Recent research has shown that there is an association between systemic ghrelin levels and cardiovascular indexes [14], in one study showed that ghrelin can dose-dependently increase coronary perfusion pressure in isolated perfuse rat hearts and constrict isolated coronary arterioles, and this coronary vasoconstrictive action is dependent on Ca2+ and protein kinase C (PKC) [15]. In vitro a study, ghrelin has shown to prevent against the cardio-toxicity of adriamycin may be attributed to up regulation of TNF-α/NF-κB pathways, as well as its mitochondrial stabilization properties [16]. A study reported that, in anesthetized pigs, intracoronary infusion of ghrelin induced coronary artery contraction, thereby reducing coronary circulation and the mechanism of this response has been shown to involve the inhibition of beta 2-adrenergic mediated release of NO [17]. Thus, the exact ghrelin effects on coronary perfusion are inconclusive at present. Nonetheless, the beneficial effects of ghrelin on the isolated I/R heart may yet indicate a potential role for this peptide in prevention of I/R injury. The purpose of our study is to use a syngeneic murine model to evaluate ghrelin’s anti-inflammatory and cardio-protective potential. To accomplish these tasks:

1. We planned to assess the degree of myocardial injury following I/R by measuring serum levels of the well known cardiac injury marker troponin-I.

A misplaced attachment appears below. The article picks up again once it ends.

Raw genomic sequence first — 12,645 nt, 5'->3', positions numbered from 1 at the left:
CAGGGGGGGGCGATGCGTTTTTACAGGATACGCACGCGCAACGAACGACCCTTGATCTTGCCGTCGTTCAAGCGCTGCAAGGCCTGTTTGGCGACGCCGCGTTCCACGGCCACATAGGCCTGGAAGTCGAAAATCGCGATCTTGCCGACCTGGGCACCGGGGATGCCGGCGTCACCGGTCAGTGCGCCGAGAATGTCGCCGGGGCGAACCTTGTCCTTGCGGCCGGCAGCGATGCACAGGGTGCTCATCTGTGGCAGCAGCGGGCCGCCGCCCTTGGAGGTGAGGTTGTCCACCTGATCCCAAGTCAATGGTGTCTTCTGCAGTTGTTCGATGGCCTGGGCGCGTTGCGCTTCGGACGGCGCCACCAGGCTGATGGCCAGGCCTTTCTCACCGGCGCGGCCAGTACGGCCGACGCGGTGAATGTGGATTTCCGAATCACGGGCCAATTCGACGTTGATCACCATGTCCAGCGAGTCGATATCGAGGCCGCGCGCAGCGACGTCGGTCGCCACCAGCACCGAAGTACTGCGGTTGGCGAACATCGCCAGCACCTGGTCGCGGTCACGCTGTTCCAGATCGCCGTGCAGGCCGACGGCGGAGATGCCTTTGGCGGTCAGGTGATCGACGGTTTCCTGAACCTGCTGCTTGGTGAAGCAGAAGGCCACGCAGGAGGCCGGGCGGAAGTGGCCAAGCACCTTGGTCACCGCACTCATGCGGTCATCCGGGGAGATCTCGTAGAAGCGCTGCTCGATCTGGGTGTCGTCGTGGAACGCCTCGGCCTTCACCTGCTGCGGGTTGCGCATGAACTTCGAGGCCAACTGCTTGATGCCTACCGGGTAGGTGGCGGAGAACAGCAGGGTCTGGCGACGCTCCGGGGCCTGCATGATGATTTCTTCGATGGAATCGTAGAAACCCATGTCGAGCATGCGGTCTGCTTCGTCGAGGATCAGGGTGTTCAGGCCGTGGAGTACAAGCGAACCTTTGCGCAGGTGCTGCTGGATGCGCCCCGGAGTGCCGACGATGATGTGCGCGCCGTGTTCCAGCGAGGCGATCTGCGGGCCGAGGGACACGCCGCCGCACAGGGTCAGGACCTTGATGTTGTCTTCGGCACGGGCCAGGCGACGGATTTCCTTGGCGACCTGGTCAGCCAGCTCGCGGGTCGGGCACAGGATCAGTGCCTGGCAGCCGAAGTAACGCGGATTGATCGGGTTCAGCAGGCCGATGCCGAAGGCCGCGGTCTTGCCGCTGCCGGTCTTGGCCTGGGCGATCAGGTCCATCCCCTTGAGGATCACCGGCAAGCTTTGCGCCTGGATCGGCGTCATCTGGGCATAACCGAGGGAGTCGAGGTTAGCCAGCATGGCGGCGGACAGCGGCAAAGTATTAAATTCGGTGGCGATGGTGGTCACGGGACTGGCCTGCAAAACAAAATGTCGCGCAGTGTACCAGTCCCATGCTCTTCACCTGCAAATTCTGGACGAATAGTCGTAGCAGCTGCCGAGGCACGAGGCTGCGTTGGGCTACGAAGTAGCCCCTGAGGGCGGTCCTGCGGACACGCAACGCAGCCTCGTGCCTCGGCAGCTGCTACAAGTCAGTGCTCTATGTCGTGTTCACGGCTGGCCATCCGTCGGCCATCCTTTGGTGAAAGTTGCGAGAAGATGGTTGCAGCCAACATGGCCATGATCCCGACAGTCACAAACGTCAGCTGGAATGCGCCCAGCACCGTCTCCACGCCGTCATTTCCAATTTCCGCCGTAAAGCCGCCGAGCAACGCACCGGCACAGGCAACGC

2. To determine if anti-inflammatory mechanisms are involved we planned to measure tissue levels of the known pro-inflammatory mediators (MCP-1, IL-1β, IL-6, and VCAM-1).
4. Evaluating the degree of leukocyte infiltration into the myocardium.

Methods and materials

Animals

Male C3H/HeN mice, their body weight 22-32g, aged from 2-4 months, all of them are acclimatized in a quarantine room for 2 weeks. All experiments were approved by the Animal Care and Research Committee of the University of Colorado Denver, and this investigation conforms to the Guide for the Care and Use of Laboratory Animals (National Research Council, revised 1996).

Heterotopic heart transplantation

Heterotopic heart transplantation was performed in adult WT C3H/HeN mice as previously described by others [18], [19]. In brief, grafting TLR4 mutant donor hearts were arrested with cold St. Thomas crystalloid cardioplegic; rapidly prepared for transplantation. Heart preparation entailed ligating all great vessels proximal, excluding the ascending aorta.  Following isolation donor hearts were subjected to 4-hrs cold ischemia at 4˚C.  Plasma from these donor animals was harvested prior to cardioplegic arrest and used for baseline analysis. Recipient animals are prepared by isolating the right common carotid artery and right external jugular vein as distally as possible. Next the vessels are gently everted over 1mm lengths of polyethylene tubing, which creates a rigid endothelial tube that can be introduced into the donor heart.

The cuffed common carotid artery and external jugular vein are introduced into the ascending aorta and superior vena cava, respectively. Animals in the treatment group received 100 μg/Kg IV ghrelin before the cross clamps are removed and the heart reperfused in a retrograde fashion. To assess the cardiac graft function, we blindly evaluated the gross findings of the grafts according to a scoring system based on the contractility (0, none; 1, moderate; 2, best), color (0, dark; 1, partially dark; 2, healthy), and turgor (0, hard; 1, soft) developed by Pinsky et al. [20] at 10 min and 3-hrs after reperfusion.